We meandered through the groomed ski trails above Timberline Lodge reaching our first rest point at 7,000 feet, Silcox Hut. A quick pause to consume a few energizing bites and some water and then we were off again, departing before the sweat on our backs had time to chill. We made good time on our ascent thanks to the eagerness of our group and the nicely cut steps laid by the stiff boots of the climbers above us.
We were now walking directly beneath the lines of the Palmer chairlift. Although the sky was becoming increasingly lighter we still had a hard time defining the outlines of objects beyond the reach of our headlamps. My eyes oscillated between the uneven snow below me and the dangling wires above that stretched into the darkness until the light illuminated another tower. This was perhaps the most arduous part of our journey, as we found ourselves slogging forward still bound by the familiar, not yet able to see a hint of the wild terrain that lay above us.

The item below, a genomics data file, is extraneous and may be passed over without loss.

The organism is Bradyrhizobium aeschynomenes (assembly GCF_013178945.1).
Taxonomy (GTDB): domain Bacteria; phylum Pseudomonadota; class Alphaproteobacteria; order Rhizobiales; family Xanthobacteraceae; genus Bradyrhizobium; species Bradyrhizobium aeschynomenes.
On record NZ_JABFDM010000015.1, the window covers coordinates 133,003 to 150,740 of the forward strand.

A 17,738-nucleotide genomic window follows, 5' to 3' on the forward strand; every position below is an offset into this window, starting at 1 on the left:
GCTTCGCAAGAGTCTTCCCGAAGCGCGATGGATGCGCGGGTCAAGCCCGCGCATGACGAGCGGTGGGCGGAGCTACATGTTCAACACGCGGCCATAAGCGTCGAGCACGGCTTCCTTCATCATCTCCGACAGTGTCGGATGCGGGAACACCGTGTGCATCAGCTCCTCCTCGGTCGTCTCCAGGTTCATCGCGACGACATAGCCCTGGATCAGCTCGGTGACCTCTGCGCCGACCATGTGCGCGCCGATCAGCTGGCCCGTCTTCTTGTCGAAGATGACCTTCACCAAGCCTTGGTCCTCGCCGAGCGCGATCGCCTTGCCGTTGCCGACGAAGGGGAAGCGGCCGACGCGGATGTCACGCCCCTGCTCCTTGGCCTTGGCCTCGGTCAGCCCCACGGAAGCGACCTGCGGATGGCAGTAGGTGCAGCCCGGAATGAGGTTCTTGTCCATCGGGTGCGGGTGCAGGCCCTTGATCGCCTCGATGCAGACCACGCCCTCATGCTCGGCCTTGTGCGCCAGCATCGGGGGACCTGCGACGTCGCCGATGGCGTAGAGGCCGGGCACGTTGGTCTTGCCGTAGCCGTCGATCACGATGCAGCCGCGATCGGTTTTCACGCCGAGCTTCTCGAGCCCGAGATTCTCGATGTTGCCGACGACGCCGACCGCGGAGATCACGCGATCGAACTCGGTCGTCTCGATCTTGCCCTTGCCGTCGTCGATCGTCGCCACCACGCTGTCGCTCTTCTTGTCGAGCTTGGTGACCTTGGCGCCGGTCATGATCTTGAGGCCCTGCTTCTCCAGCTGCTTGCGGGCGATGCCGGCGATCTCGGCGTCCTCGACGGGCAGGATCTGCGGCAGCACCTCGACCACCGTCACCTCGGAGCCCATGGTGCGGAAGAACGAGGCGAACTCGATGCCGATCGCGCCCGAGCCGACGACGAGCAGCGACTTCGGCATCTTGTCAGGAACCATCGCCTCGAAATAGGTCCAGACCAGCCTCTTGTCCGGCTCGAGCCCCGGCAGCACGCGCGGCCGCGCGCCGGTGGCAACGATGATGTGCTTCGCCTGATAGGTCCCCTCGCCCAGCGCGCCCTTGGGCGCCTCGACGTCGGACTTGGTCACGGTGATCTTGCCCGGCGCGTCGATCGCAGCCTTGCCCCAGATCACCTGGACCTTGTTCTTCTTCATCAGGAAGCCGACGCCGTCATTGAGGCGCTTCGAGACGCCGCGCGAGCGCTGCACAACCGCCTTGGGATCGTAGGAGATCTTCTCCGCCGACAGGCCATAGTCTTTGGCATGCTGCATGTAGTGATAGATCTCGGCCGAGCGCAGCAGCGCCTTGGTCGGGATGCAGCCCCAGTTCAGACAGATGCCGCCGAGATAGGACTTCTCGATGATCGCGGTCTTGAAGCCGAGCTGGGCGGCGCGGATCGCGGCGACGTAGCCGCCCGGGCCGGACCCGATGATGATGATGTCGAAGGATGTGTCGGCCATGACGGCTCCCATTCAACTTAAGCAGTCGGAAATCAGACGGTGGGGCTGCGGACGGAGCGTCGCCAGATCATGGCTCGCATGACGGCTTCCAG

We reached the top of the Palmer and donned our crampons in response to the dropping temperature and hardening snow conditions. The small pressure at the back of my head that was present in the parking lot and dismissable as fatigue, had slowly grown to become the prominent point of unease in my body thanks to the altitude. I had a few sips of water and devoured a snickers bar which seemed to calm the tension. Still, there was something else bothering me, something no one had mentioned about this majestic mountain. Mt. Hood for all its glory is a stinky place. Without lava flows or even the occasional eruption it is easy to forget that Mt. Hood is in fact an active volcano, complete with a series of openings, known as fumaroles, which spew poisonous gas which smells not unlike rotten eggs. Not having ventured higher than the confines of the ski resort before, I had not experienced the toxic nature of these gasses, but with little wind the smells of Devil’s Kitchen periodically wafted down and threatened to upset my stomach.